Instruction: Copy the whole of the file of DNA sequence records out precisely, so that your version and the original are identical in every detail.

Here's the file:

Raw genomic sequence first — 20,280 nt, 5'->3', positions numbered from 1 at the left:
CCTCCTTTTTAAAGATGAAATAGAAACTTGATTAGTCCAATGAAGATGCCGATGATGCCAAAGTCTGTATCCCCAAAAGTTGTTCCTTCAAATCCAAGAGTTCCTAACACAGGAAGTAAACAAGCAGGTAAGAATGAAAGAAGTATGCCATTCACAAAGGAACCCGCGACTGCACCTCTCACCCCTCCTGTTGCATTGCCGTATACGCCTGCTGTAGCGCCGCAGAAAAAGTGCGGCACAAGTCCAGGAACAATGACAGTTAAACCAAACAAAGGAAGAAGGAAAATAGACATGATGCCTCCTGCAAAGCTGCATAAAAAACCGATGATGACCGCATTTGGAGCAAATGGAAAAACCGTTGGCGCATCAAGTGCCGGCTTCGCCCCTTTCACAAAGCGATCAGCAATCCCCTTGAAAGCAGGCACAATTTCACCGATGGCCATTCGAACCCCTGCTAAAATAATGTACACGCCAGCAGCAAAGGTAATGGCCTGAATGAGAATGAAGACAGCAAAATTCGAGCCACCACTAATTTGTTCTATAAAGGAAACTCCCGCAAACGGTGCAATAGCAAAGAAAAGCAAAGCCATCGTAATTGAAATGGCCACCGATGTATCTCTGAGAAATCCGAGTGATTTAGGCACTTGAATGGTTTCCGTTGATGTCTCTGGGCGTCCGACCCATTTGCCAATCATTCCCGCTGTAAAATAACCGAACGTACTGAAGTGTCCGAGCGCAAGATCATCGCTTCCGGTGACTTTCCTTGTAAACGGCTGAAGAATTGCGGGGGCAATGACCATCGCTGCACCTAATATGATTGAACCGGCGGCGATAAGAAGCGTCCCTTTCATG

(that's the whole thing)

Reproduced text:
Raw genomic sequence first — 20,280 nt, 5'->3', positions numbered from 1 at the left:
CCTCCTTTTTAAAGATGAAATAGAAACTTGATTAGTCCAATGAAGATGCCGATGATGCCAAAGTCTGTATCCCCAAAAGTTGTTCCTTCAAATCCAAGAGTTCCTAACACAGGAAGTAAACAAGCAGGTAAGAATGAAAGAAGTATGCCATTCACAAAGGAACCCGCGACTGCACCTCTCACCCCTCCTGTTGCATTGCCGTATACGCCTGCTGTAGCGCCGCAGAAAAAGTGCGGCACAAGTCCAGGAACAATGACAGTTAAACCAAACAAAGGAAGAAGGAAAATAGACATGATGCCTCCTGCAAAGCTGCATAAAAAACCGATGATGACCGCATTTGGAGCAAATGGAAAAACCGTTGGCGCATCAAGTGCCGGCTTCGCCCCTTTCACAAAGCGATCAGCAATCCCCTTGAAAGCAGGCACAATTTCACCGATGGCCATTCGAACCCCTGCTAAAATAATGTACACGCCAGCAGCAAAGGTAATGGCCTGAATGAGAATGAAGACAGCAAAATTCGAGCCACCACTAATTTGTTCTATAAAGGAAACTCCCGCAAACGGTGCAATAGCAAAGAAAAGCAAAGCCATCGTAATTGAAATGGCCACCGATGTATCTCTGAGAAATCCGAGTGATTTAGGCACTTGAATGGTTTCCGTTGATGTCTCTGGGCGTCCGACCCATTTGCCAATCATTCCCGCTGTAAAATAACCGAACGTACTGAAGTGTCCGAGCGCAAGATCATCGCTTCCGGTGACTTTCCTTGTAAACGGCTGAAGAATTGCGGGGGCAATGACCATCGCTGCACCTAATATGATTGAACCGGCGGCGATAAGAAGCGTCCCTTTCATG